No place for old men

The elderly Black gentleman in a suit jacket, high neck collar and overcoat approached the front steps to the Tastee Diner in downtown Silver Spring the other Wednesday afternoon, on his usual afternoon stop to patronize the place that had been a local fixture since 1935. But it had closed, suddenly, permanently.

Another regular, a 57-year old white man, had come by for a bowl of soup, but he would not be served, either.  Tastee workers emerged from behind the now locked doors, wondering what their futures held.  They had been blindsided and they looked sad. No advance notice. They had worked their regular shifts until 2 p.m., and no more.

A Channel 4 TV cameraman was there, as were John Kelly, who writes a local column for the Washington Post, and a woman from Bethesda magazine, now rebranded as She had just been hired from the Midwest and seemed to know nothing about the area, much less about this Silver Spring icon.

Silver Spring is changing, and not, for my generation, in a good way.  Back in the late 1980s, I wrote about its then hoped for renaissance, from a rundown early suburban shopping district to a  potentially booming center, that would rise Lazarus-like. Silver Spring had sprung, they said a few years later.  My first Square Feet feature for The New York Times, in June 2007, heralded this upscale change.

Now, Silver Spring was changing again.  The pandemic had been a factor.  There were many empty storefronts with for lease signs, many coffee shops and restaurants — including Sergio’s, our favorite for family dinners and special occasions — had closed, and bank branches had shuttered.  Construction for the long-awaited, long-delayed and over budget light rail Purple Line had also interfered with traffic, vehicular and foot.  The disruption will last years.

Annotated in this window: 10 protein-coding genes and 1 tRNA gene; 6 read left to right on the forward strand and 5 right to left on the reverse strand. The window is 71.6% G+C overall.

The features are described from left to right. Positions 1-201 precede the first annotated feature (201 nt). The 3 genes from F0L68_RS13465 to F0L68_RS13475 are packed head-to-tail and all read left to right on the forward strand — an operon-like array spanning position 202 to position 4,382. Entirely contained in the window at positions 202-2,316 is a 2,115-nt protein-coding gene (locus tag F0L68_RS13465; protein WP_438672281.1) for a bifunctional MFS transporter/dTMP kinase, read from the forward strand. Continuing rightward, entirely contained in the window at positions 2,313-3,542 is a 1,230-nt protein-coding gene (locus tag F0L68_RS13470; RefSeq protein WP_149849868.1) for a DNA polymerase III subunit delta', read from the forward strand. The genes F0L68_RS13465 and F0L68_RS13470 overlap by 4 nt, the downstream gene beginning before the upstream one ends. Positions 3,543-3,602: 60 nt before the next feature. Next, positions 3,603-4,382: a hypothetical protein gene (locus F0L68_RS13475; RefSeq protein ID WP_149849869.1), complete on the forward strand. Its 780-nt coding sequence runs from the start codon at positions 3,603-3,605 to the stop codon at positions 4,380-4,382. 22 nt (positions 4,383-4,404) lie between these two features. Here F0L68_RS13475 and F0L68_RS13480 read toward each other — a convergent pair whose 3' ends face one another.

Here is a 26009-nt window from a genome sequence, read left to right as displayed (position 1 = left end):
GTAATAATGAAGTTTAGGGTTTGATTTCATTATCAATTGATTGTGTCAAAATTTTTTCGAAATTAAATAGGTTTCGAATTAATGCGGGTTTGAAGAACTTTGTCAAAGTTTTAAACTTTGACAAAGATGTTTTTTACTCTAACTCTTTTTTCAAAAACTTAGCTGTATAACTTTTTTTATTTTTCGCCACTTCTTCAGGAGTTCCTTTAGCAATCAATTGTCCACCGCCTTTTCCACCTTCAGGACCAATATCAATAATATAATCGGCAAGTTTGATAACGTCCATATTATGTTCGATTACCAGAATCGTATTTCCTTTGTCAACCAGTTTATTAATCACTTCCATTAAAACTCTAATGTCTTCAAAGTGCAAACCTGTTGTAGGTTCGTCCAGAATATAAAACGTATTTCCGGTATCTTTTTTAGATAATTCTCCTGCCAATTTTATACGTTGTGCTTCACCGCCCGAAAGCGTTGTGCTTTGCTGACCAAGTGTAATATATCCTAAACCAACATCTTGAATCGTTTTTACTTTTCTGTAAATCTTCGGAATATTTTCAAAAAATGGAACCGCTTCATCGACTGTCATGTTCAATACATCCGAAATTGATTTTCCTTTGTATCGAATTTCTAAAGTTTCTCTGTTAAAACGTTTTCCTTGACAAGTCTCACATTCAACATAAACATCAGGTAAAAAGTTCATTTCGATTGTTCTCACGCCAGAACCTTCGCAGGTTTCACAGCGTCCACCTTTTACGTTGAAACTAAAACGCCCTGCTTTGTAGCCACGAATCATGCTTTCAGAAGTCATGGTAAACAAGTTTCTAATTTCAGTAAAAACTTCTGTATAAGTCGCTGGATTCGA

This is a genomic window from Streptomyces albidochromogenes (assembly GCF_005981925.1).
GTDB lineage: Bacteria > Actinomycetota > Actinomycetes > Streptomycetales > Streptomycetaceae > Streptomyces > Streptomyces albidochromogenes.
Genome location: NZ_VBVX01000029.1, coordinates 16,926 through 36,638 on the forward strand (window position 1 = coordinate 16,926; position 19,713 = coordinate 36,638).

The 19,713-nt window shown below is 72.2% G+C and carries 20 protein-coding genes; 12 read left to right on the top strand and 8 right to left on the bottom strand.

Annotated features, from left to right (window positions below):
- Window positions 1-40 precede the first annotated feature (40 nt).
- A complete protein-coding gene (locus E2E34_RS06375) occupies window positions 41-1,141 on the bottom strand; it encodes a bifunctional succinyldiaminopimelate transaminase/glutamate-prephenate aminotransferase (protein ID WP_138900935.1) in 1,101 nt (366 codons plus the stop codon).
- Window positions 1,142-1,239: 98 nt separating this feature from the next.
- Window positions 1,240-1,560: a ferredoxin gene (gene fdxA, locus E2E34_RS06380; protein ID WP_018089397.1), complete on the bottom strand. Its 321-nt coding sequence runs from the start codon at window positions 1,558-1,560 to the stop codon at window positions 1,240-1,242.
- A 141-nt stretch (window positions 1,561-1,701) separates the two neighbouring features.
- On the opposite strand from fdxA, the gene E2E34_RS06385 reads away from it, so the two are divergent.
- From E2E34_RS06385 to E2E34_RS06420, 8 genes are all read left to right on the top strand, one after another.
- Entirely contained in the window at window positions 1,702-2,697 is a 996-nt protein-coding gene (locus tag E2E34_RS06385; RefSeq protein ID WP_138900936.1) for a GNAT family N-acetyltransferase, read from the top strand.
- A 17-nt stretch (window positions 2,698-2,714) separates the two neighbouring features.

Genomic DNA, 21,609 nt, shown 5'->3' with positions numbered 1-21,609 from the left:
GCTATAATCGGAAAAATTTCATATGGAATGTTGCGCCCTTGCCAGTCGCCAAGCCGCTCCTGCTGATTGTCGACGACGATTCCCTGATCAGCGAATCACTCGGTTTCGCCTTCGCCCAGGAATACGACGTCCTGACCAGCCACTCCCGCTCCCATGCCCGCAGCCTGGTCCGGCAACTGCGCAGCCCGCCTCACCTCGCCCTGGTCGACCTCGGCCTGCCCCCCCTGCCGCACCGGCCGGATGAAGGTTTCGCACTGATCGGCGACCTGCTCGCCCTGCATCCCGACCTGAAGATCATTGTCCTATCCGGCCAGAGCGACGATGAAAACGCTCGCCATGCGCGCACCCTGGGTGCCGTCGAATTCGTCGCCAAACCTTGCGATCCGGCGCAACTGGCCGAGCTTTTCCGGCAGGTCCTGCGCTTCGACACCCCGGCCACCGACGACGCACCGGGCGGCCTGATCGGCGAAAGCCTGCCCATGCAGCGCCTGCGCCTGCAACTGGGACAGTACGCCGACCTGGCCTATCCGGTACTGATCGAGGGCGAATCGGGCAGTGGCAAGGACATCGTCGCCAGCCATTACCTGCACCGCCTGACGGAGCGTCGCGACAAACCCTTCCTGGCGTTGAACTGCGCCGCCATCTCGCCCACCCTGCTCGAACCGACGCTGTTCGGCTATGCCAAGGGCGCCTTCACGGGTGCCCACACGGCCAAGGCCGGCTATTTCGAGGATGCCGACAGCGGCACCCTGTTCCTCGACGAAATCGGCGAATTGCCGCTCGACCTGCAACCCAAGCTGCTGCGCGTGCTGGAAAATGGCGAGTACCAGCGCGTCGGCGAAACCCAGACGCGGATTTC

In 2019, Foulger -Pratt and Peterson Companies, the developers that turned Ellsworth Drive downtown into a bustling pedestrian street, decided to reinvent the block, doing away with the fountain where children romped during the warmer months. Then came Covid. Now, the strip often seems lifeless. The Saturday farmers market, which added to the street life, was moved, to a nearby but less inviting block.

There is also rising crime.  A man was fatally — and apparently randomly — shot in the stairwell of a public garage adjoining the Ellsworth strip.  A few weeks later, another man was found dead, shot execution style, in his car parked a block away. There were three carjackings in two weeks in January. Residents and business owners are alarmed and demanding a stronger police presence and more.

On Sunday, residents packed the Civic Center for a “Community Conversation on Safety” in Silver Spring. Tiffany Graham-Golden, director of marketing and events at the American Film Institute, recalled the business district’s downscale image that initially discouraged patrons from more affluent areas during AFI’s early years, then abated 2010-2020, only to flare up again during the pandemic.  Vagrancy had increased, she noted, and an AFI employee had been assaulted and robbed in the early evening hours. “The stigma is coming back,” she said.

Bicycle lanes, installed to make the place more “sustainable,” are mostly unused. Traffic calming features, allegedly to make the downtown more walkable, have also made it no more walkable and more difficult for drivers. Not long ago, I took a walk around the old downtown and tweeted that Silver Spring was “dead, dead, dead.”  There was a lot of blowback.

Boosters listed new restaurants that had opened and older ones that had somehow survived, not listing those that hadn’t. My tweet received 5,456 “impressions,” 407 “engagements,” 184 “profile visits,” and no likes.  I ascribed my melancholy posting to the gray afternoon and pandemic fatigue. I described my tweet as provocative. Others called it mean-spirited.